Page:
This is the coldest night in my memory, your snowman outside is probably frozen solid.
Is it morning already?
Scout get up and put your robe and shoes on.
I'm so tired, what's going on?
Before Scout went to sleep that night Atticus put more coal in the fire in Scout's room. He said the thermometer registered sixteen, that it was the coldest night in his memory, and that Scout and Jem's snowman was frozen solid.
It's gone, ain't it?
I expect so.
Minutes later it seemed Scout was being awakened by someone shaking her. Atticus was holding out a bathrobe and shoes for Scout to put on telling her to hurry up.
Why don't they hurry, why don't they hurry!
As Scout, Jem, and Atticus stood at the front door they saw fire spewing from Miss Maudie's dining room windows. The town siren wailed up the scale to treble pitch and remained there, screaming.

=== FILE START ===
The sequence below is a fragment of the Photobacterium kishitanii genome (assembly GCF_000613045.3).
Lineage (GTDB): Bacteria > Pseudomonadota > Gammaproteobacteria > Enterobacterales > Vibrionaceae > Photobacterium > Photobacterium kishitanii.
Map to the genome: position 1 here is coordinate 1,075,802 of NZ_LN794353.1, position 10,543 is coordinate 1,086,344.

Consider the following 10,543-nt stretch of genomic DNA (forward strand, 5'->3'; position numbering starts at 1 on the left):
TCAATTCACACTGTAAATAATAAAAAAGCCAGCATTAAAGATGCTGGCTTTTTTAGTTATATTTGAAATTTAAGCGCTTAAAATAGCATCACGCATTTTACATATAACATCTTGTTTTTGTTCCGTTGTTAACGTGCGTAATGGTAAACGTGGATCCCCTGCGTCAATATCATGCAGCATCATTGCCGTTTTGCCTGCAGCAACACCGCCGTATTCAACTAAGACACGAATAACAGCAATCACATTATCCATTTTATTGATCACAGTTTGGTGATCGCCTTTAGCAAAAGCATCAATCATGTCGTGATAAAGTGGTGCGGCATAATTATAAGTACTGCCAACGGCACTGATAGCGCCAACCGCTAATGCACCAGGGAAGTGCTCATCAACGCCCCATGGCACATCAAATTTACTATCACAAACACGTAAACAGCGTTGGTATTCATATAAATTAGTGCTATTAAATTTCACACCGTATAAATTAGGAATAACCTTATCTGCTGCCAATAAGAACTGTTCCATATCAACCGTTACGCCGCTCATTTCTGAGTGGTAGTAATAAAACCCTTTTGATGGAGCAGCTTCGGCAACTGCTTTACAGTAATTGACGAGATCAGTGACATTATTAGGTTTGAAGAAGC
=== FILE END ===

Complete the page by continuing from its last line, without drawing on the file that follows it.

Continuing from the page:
Jem asked if Miss Maudie's house was gone and Atticus said yes and told both of them to go to the Radley place and keep out of the way of the fire trucks.
They stood watching the street fill with men and cars while fire silently devoured Miss Maudie's house.
Jem and Scout stood and watched the neighbors help take furniture out of Miss Maudie's house to a yard across the street. As they continued to watch they noticed they were no longer carrying furniture. The fire was well into the second floor and had eaten it's way to the roof. There was nothing more they could do.